7
$\begingroup$

In other words, given a sequence $(s_n)$, how can we tell if there exist irrationals $u>1$ and $v>1$ such that

$$s_n = \lfloor un\rfloor + \lfloor vn\rfloor$$

for every positive integer $n$?

A few thoughts: Graham and Lin (Math. Mag. 51 (1978) 174-176) give a test for $(s_n)$ to be a single Beatty sequence $(\lfloor un\rfloor)$ (which they call the spectrum of $u$). Perhaps someone knows a reference for a test for sums of two or more Beatty sequences? A special case would be a test for a given sequence $(s_n)$ to be the sum of two complementary Beatty sequences (i.e., $1/u + 1/v = 1$).

In response to comments, the part of the question that says "for every positive integer n" indicates that the intended sequence is infinite. It seems to me that the question, as stated above, is okay. If it's undecidable - well, that's of interest.

In any case, while it may be difficult to give a test that actually finds $u$ and $v$ when such numbers exist, there are some simple tests for deciding that $(s_n)$ is not a sum of two Beatty sequences:

(1) $\lim_{n\to\infty}s(n)/n$ must exist;

(2) if $u$ and $v$ exist, then $u$ + $v$ = $\lim_{n\to\infty}s(n)/n$;

(3) $\lfloor(u+v)n\rfloor \in \{[un]+[vn],[un]+[vn]+1\}$ for every $n$;

(4) if $(s_n)$ is a sum of two Beatty sequences, then the difference sequence of $(s_n)$ consists of at most three terms; and if there are three, then they are consecutive integers.

It's easy to see how each of those generalizes to give a "negative test"; that is, a way to see that a given $(s_n)$ is not a sum of any prescribed number of Beatty sequences. I hope that someone can find more "negative tests", or even better, a "positive test", perhaps similar to Graham and Lin's result.

$\endgroup$
3
  • $\begingroup$ "Given a sequence" -- what exectly this means? Generally speaking, a sequence is an infinite object. $\endgroup$ Commented Jun 29, 2015 at 16:54
  • $\begingroup$ As Max Alekseyev says, a sequence is an infinite object, and there are many irrational numbers to test... This question might very well be undecidable, and if not, the question if a sequence is a sum of a finite number of Beatty sequences might be... $\endgroup$ Commented Jun 29, 2015 at 17:16
  • $\begingroup$ I would guess that Fourier analysis could tell you something: once you remove the linear part, what you have is a sum of some quasiperiodic phenomena with various different periods, and that's exactly the sort of thing that Fourier analysis is good at explaining. There must be someone around who can push this further (or explain why it's a stupid idea) much faster than me though. $\endgroup$ Commented Jun 29, 2015 at 19:18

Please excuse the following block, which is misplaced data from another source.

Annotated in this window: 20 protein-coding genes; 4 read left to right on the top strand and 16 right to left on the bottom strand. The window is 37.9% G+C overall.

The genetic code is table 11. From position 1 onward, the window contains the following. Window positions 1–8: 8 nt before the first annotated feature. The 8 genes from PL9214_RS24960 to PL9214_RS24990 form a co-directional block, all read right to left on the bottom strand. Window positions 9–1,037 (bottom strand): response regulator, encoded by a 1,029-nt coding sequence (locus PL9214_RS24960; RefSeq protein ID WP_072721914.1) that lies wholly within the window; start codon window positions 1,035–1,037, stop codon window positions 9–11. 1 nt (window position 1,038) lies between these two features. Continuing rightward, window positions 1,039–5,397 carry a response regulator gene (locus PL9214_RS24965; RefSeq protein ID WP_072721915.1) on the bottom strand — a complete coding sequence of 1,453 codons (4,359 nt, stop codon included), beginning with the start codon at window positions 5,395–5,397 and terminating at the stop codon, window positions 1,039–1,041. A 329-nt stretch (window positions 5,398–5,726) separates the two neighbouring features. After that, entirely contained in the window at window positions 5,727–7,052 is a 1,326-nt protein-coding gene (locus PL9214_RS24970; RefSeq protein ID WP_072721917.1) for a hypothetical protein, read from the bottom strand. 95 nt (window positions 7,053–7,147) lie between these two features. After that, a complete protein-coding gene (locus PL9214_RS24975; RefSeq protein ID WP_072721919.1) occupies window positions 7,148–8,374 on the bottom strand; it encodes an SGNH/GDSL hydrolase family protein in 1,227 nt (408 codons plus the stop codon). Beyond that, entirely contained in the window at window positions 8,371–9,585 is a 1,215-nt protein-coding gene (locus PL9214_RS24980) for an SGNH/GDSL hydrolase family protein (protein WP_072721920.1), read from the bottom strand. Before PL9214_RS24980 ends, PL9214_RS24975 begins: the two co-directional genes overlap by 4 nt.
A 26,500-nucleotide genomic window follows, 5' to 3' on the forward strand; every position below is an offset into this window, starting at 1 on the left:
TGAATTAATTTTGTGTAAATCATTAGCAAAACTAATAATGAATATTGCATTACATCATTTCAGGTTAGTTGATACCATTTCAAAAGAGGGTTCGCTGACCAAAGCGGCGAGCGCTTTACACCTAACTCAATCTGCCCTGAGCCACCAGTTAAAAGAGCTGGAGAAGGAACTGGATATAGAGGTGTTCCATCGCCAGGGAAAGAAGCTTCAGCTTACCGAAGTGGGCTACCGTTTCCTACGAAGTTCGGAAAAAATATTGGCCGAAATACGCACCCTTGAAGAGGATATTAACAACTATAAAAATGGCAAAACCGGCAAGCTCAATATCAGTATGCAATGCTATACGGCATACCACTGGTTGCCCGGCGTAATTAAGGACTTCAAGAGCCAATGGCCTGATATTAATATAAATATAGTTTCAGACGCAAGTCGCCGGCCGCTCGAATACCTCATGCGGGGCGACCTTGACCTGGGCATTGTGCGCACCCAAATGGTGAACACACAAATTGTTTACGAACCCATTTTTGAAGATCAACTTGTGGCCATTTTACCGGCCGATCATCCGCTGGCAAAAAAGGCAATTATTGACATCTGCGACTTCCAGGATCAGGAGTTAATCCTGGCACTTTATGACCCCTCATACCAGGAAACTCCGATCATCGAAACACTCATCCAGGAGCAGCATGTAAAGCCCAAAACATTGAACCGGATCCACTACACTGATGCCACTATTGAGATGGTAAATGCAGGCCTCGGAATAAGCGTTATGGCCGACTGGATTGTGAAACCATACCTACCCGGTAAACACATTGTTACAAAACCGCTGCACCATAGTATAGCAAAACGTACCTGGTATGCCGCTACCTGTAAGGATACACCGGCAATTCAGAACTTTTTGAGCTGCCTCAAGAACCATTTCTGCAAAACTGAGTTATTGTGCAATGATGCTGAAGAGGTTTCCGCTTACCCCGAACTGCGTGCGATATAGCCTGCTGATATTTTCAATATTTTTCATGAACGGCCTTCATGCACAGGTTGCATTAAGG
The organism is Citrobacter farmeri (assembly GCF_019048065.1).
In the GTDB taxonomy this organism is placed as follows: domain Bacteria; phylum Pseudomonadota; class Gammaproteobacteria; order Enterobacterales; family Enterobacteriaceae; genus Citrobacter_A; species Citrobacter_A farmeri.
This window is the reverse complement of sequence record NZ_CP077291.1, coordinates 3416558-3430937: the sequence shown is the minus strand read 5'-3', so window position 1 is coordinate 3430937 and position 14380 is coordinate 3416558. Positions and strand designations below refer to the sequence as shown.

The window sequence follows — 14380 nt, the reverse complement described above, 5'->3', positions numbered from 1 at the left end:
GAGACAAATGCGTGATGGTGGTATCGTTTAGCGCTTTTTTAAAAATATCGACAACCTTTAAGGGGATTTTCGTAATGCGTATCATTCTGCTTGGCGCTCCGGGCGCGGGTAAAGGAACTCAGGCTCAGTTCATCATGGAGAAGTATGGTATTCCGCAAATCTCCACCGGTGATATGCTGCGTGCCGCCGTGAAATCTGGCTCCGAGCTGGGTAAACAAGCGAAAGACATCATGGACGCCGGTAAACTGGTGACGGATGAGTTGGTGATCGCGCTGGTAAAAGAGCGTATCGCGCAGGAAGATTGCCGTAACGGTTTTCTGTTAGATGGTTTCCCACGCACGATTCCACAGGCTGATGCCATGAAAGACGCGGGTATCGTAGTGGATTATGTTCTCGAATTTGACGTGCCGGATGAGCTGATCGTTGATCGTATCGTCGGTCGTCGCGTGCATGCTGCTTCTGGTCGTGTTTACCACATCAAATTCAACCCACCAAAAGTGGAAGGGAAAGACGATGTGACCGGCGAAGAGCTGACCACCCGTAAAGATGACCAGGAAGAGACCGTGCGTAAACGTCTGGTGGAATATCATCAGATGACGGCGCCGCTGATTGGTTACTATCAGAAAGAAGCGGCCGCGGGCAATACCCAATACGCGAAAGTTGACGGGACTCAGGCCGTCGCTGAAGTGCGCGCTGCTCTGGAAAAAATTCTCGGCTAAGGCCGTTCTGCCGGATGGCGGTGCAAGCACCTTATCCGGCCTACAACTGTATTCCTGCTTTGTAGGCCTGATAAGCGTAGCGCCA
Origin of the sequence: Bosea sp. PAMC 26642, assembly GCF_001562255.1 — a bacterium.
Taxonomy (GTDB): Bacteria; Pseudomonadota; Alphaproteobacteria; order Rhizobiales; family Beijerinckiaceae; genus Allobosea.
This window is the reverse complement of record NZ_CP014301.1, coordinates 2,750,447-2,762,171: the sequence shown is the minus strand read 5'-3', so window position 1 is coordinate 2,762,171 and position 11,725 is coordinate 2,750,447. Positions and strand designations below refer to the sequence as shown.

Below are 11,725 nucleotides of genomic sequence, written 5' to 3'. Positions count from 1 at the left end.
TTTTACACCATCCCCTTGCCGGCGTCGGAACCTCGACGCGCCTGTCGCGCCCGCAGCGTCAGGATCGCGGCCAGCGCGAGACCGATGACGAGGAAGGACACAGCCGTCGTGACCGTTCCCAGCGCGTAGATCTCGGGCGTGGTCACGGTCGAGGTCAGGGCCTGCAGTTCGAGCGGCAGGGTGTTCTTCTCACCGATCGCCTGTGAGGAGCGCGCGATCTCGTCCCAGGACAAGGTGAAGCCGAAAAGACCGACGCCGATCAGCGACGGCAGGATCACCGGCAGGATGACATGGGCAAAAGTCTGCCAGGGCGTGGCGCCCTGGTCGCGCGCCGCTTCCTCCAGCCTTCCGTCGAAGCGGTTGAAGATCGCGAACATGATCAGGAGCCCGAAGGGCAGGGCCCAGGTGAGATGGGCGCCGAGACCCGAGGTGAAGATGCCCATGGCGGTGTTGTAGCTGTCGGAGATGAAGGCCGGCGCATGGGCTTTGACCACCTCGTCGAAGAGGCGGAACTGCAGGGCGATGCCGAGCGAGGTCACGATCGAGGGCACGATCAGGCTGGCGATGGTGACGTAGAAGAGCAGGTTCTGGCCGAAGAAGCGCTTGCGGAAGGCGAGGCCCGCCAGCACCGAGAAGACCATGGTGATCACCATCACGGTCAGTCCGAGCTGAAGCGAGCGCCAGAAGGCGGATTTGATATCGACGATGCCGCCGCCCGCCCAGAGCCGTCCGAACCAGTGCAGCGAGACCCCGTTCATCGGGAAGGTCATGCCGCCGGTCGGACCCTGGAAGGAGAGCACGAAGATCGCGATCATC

2 Answers 2

5
$\begingroup$

Let's use the notation $\{ x\}$ for the fractional part of a number $x$.

Assume $u, v$, and $u/v$ are all irrational.

Then, $\{un\}$ and $\{vn\}$ behave as independent uniform random variables. (This is proved by Fourier analysis, vindicating James Cranch's suggestion) $s_{n+1}-s_n$ depends on $\{un\}$ and $\{vn\}$:

It is $\lfloor u \rfloor + \lfloor v \rfloor$ if $\{un\} < 1- \{u\}$ and $\{vn\} < 1 - \{v\}$

$\lceil u \rceil + \lceil v \rceil$ if $\{un\} \geq 1- \{u\}$ and $\{vn \} \geq 1- \{ v\}$

and the integer intermediate between those two otherwise.

So by measuring the frequencies with which these $s_{n+1}-s_n$ takes its maximal value, its minimal value, or the intermediate one, we can determine $\{u\} \{v\}$ and $(1-\{u\})(1-\{v\})$, hence by solving the equation $\{u\}$ and $\{v\}$. Then clearly how we distribute the integer part between $u$ and $v$ does not affect $\lfloor un \rfloor + \lfloor vn \rfloor$, so we can choose any values of $u$ and $v$ with the correct fractional part and sum and plug them in to see if they fit our sequence.

In fact the same thing works if just $u/v$ is irrational, because they are independent non-uniform random variables, and the probability that $\{un\}$ and $\{vn\}$ is in the range to increase by a larger amount is still $\{u\}$ or $\{v\}$ just because the average increase of $\lfloor un\rfloor$ or $\lfloor vn \rfloor$ must be $u$ and $v$ respectively.

Does this still work even if the ratio $u/v$ is rational?

$\endgroup$
2
  • $\begingroup$ Does this generalize if it is a sum more then two Beatty sequences? $\endgroup$ Commented Jun 29, 2015 at 20:42
  • $\begingroup$ @PerAlexandersson If they are $\mathbb Q$-linearly independent, yes by similar logic. $\endgroup$
    – Will Sawin
    Commented Jun 30, 2015 at 1:46
0
$\begingroup$

This is the closest I can come to a positive test, but I don't know how well it will work for you. It is essentially taking the intersection of possible solution sets.

Let us cut down on symmetry by assuming $u \geq v \gt 1$. (I suppose if $u=v$ that would be a tipoff.) For each positive integer $i$, intersect the $u-v$ domain assumed above with the set of $(u,v)$ such that $s_i = \lfloor ui \rfloor + \lfloor vi \rfloor$. If the intersection is nonempty, then there is $(u,v)$ in the intersection which satisfies all the relations, and that gives you a positive result. It is unclear if there will be more than one pair though. It is also not clear if you can use this to predict the first few decimals of either $u$ or $v$.

Gerhard "Uncertain If It Is Positive" Paseman, 2015.06.29

$\endgroup$

Your Answer

By clicking “Post Your Answer”, you agree to our terms of service and acknowledge you have read our privacy policy.

Not the answer you're looking for? Browse other questions tagged or ask your own question.